Friday, July 31, 2009

PITCH PERFECT . . . OR NOT?

I just got back from my very first RWA, and I have to say it was a blast! First of all, traveling with two of my writer peeps, Tammy and Pam, was an adventure in fun all in itself, ‘cause they are so totally cool. And then we arrived at the Marriott in DC! The buzz of excitement, the cacophony of 1850 feminine voices all talking at once, the estrogen-laden air . . . Wow. It was wonderful to be in a place where so many people shared a passion for writing. And I met so many friendly, supportive people, and made two new friends from Panama City and had lunch with Anna Campbell who is a stone hoot and . . .

And, well, you get the picture. I had a really good first RWA conference.

To top it all off, I got to pitch to a number of agents and editors.

I didn’t have an appointment, and so I went down to the basement on Friday and Saturday to see if I could pick up an agent or editor appointment from a no-show. I haven’t been in a room full of so many nervous people since I took the State bar examination after law school. For those of you who haven’t had the joy of taking a bar exam, think ice-water enema. On that long ago day, I walked into the Montgomery Civic Center along with several hundred other law school graduates prepared to take the three-day exam that would determine whether we had just wasted the last three years of our lives or would be able to practice law. I saw some pretty unnerving things during those days. Guys beating their heads against the wall, women throwing up in the bathroom, a girl curled up in one corner in a fetal position. Crying. Sobbing. Lots of praying. One girl got up the first day of the written exam and walked out. That was the worst of all. She was at the top of our class. I was not. If she couldn’t take the pressure, what hope did I have? I found out later she left because she had the flu, but I didn’t know that at the time. Gotta tell you it seriously harshed my mellow.

The atmosphere at the pitch session kind of reminded me of that. Some people walked the floor. One woman looked a little wall-eyed as she mumbled her pitch under her breath. At least I hope it was her pitch. The rest of us tried to memorize the list of agents and editors that handled our genres so we could jump on an appointment if one came available. I think we made the poor volunteers a little nervous. They were fresh meat and we were a bunch of ravening hyenas.

It was wild, and exhilarating in a twisted kind of way.

I am happy to say that I survived the experience unscathed, and even picked up several appointments. The agents and editors I talked to were all very professional and polite. I found the whole thing energizing and exciting. Happily, I did not faint or throw up on anybody (agents hate that), or wet my pants. All in all a positive experience.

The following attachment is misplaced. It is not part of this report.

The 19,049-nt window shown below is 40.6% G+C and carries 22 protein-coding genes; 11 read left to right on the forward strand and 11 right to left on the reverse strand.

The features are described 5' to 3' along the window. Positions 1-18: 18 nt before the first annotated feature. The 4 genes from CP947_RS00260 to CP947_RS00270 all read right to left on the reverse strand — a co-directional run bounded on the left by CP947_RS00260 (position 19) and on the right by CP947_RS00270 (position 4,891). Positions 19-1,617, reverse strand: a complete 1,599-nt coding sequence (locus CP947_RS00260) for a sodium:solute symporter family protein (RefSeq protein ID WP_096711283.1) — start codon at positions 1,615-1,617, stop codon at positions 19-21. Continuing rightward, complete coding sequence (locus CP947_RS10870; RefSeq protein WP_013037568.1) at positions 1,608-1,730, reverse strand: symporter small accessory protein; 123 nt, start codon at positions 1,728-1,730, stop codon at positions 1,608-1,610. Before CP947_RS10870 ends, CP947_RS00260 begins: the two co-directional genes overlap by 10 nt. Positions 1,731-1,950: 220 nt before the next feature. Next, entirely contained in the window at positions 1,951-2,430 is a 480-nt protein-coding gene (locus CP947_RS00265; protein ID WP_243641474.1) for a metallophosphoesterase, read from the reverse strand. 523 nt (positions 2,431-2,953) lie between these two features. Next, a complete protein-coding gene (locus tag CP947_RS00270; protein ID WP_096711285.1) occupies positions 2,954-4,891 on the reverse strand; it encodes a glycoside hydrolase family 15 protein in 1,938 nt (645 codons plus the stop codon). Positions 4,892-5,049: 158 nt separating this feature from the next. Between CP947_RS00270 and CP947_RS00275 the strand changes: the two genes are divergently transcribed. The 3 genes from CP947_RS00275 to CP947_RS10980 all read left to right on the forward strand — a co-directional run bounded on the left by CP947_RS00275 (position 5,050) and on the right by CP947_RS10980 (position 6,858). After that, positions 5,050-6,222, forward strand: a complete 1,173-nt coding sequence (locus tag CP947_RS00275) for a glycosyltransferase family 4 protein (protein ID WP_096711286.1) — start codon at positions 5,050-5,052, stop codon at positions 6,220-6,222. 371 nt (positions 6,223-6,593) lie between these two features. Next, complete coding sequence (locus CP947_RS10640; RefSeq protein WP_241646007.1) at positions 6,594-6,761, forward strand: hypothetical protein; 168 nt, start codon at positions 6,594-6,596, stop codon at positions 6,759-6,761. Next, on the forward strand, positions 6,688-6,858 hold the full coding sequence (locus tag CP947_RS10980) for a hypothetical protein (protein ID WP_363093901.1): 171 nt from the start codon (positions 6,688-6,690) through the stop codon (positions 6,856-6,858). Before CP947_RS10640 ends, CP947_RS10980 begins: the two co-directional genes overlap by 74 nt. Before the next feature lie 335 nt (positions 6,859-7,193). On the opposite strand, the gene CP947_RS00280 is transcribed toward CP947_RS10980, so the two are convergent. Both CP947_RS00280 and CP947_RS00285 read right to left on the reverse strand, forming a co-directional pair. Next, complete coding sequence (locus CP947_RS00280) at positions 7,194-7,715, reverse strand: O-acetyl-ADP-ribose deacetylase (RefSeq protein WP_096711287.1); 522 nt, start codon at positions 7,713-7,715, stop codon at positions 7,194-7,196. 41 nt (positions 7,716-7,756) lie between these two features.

What about you? Is pitching a pleasure or a bitch? What has been your experience pitching at conferences? The good, the bad or the ugly?

12 comments:

Karen Beeching said...

I hate pitching. IF I ever do it again, I hope it will be a better experience. I had one great editor and one not so great during my last pitching scenario. That bad-experience editor is no longer in the biz so there may have been more to that hellish experience than I'm aware. What's funny is that I wasn't nervous, and maybe I should have been?

Still, it was so bad that I'm currently sticking to query letters only, and thank goodness I can write those because I get a good response most of the time.

Some day. Maybe next year I'll pitch again.

I definitely recommend reading some of the editor/agent blogs out there and know who is taking what. I also recommend knowing who they represent and read those books. Make sure you have the right editor/agent for your work. It will make the world of difference.

Cari Hislop said...

I'm not a lawyer, and after reading your description of taking the bar exam I'm going to definitely cross it off my list of "things to do before I die". I liked your description though...an icewater enema... I'm glad you had an enjoyable trip. I've never been to a RWA gathering, but it does sound fun.
I should probably join before considering a trip, but in the mean time good luck with your pitching...as a writer, I think I'll skip that process!!!! I'd definately throw up on my dream editor. "Hello, my name is...Ahhhhhhh!"

Jeanie said...

Guess I got lucky, Karen, or was simply too starstruck by the whole thing to notice if they were bored and wished I'd go away. As for the query letter thing, now THAT'S something I truly stink at! Don't have the query letter gene. I really struggle with that part of the process. How do you encapsulate something you've poured so much of yourself into and condense it down to a few lines that will convince an agent they can't live without you as a client?

Cari, try to go to the RWA next year in Nashville. It is quite an experience. Who knows, you might even decide to pitch!

Karen Beeching said...

Ha! You're not kidding. No easy task that query letter.

Every time I sit down to write a query, I think of that deep movie guy voice saying, "In a world where...(insert your book blurb here)."